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Jennifer Lee and Ava DuVernay to Bring ‘A Wrinkle in Time’ to the Big Screen

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A Wrinkle in Time by Madeline L’Engle started all the trouble. I had never seen a book like it—a story that ventured into outer space that included siblings, science, stars, strange civilizations, tesseracts, angels and an awkward, intelligent girl who saves her father and brother. A girl like me was the heroine of a story! I was spellbound and racked up library fines as I reread it and reread it. It made me a science fiction fan and newly aware that a girl could be the hero of her own story. It was more foundational than any other book I read as a child. So it was no wonder that the interwebs thrummed with excitement when it was announced that…

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Smart Reads: 5 Fascinating Books that Shed a Fresh Light on History

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For some reason, late winter is the most historical time of the year. President’s Day. Martin Luther King Day. Black History Month. Women’s History Month. Maybe it’s because we need some really smart reads to tide us over until the daffodils bloom. If history, or fiction-driven retellings based on history, is your jam, we’ve got just the thing. Here are five fascinating books that will make you wish for a snow storm to give you a day off so you can curl up and read. Max Baer & The Star of David by Jay Neugeboren (Mandel Vilar Press; February 11, 2016) “Neugeboren has never been better than in this lush, joyful novel—as erotic and mysterious as The Song of Songs…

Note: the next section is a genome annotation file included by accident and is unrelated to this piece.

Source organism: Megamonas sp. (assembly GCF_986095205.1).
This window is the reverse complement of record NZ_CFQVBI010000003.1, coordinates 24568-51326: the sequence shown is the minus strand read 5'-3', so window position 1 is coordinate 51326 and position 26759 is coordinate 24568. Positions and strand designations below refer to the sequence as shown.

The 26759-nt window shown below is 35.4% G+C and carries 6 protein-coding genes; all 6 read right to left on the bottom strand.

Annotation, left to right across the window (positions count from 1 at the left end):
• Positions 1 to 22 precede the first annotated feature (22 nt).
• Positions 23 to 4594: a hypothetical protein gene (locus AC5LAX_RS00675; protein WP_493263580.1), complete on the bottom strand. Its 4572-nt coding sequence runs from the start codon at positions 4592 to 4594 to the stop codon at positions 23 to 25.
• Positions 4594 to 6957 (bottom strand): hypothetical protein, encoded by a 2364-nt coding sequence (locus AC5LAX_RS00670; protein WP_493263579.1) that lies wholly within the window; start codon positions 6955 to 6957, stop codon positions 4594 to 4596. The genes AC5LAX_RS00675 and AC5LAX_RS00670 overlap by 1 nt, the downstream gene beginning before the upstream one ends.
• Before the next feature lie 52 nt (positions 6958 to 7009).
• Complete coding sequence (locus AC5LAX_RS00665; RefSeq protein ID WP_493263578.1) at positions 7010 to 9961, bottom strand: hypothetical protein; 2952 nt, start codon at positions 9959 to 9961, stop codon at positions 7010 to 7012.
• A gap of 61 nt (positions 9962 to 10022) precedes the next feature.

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The Mockingbird’s Voice is Stilled: Harper Lee Dies at 89

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Book lovers sensed Harper Lee’s secret—she was a fellow reader. In a way, her life after the astonishing overnight success of To Kill a Mockingbird was a reader’s dream. She kept a quiet existence dividing her time between her small Southern town and tiny New York City apartment, which must have allowed plenty of time to devour books without needing to interrupt a good story with such nuisances as a day job. The author, whose fame arose from what has been called the most important book of the 20th century, has passed at the age of 89. In 2006 she shared her love of books with Oprah Winfrey and readers of her magazine, O. She recalled her earliest reading experience:…

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WrestleMania Reading Challenge: What’s on the WWE Stars’ Reading List?

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There are some really smart people who have professionally wrestled for the WWE. Hardcore legend Mick Foley has written 10 books and counting. Xavier Woods is working on his Ph.D. Kofi Kingston graduated from Boston College and was an executive before his wrestling career (you know he loves books—his father is a university librarian). Glenn Jacobs, better known as Kane, actually has a degree in English literature. Michelle Callaway (aka Michelle McCool), the retired Diva’s champ, is a science teacher with a master’s degree. And David Otunga (also known for sweeping Jennifer Hudson off her feet) is a Harvard-trained lawyer. And this is just to name a few! So perhaps it’s no surprise that the WWE has teamed up with…